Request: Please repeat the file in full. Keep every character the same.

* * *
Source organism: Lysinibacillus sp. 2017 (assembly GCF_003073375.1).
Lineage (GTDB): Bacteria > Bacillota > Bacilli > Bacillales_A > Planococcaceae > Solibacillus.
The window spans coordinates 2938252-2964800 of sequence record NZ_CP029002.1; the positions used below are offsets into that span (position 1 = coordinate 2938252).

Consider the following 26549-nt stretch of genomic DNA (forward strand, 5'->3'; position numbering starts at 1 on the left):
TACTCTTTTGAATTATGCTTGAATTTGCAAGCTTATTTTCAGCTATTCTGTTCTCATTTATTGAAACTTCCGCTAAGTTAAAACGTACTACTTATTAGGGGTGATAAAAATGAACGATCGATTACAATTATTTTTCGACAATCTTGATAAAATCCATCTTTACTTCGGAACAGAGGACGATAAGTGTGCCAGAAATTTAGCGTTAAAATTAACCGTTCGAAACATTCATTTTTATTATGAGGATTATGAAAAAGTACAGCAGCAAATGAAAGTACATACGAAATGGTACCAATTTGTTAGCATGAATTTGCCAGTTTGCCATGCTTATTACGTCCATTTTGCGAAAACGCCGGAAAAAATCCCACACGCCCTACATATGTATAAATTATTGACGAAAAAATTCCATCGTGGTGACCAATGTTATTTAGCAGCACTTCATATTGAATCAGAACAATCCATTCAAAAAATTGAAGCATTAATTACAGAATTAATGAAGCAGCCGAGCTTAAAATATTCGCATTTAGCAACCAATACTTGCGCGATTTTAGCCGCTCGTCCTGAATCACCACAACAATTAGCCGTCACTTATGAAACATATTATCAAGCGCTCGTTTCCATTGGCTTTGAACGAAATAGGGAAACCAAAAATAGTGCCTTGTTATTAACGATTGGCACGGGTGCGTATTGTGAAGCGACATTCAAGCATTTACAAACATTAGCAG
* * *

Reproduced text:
Source organism: Lysinibacillus sp. 2017 (assembly GCF_003073375.1).
Lineage (GTDB): Bacteria > Bacillota > Bacilli > Bacillales_A > Planococcaceae > Solibacillus.
The window spans coordinates 2938252-2964800 of sequence record NZ_CP029002.1; the positions used below are offsets into that span (position 1 = coordinate 2938252).

Consider the following 26549-nt stretch of genomic DNA (forward strand, 5'->3'; position numbering starts at 1 on the left):
TACTCTTTTGAATTATGCTTGAATTTGCAAGCTTATTTTCAGCTATTCTGTTCTCATTTATTGAAACTTCCGCTAAGTTAAAACGTACTACTTATTAGGGGTGATAAAAATGAACGATCGATTACAATTATTTTTCGACAATCTTGATAAAATCCATCTTTACTTCGGAACAGAGGACGATAAGTGTGCCAGAAATTTAGCGTTAAAATTAACCGTTCGAAACATTCATTTTTATTATGAGGATTATGAAAAAGTACAGCAGCAAATGAAAGTACATACGAAATGGTACCAATTTGTTAGCATGAATTTGCCAGTTTGCCATGCTTATTACGTCCATTTTGCGAAAACGCCGGAAAAAATCCCACACGCCCTACATATGTATAAATTATTGACGAAAAAATTCCATCGTGGTGACCAATGTTATTTAGCAGCACTTCATATTGAATCAGAACAATCCATTCAAAAAATTGAAGCATTAATTACAGAATTAATGAAGCAGCCGAGCTTAAAATATTCGCATTTAGCAACCAATACTTGCGCGATTTTAGCCGCTCGTCCTGAATCACCACAACAATTAGCCGTCACTTATGAAACATATTATCAAGCGCTCGTTTCCATTGGCTTTGAACGAAATAGGGAAACCAAAAATAGTGCCTTGTTATTAACGATTGGCACGGGTGCGTATTGTGAAGCGACATTCAAGCATTTACAAACATTAGCAG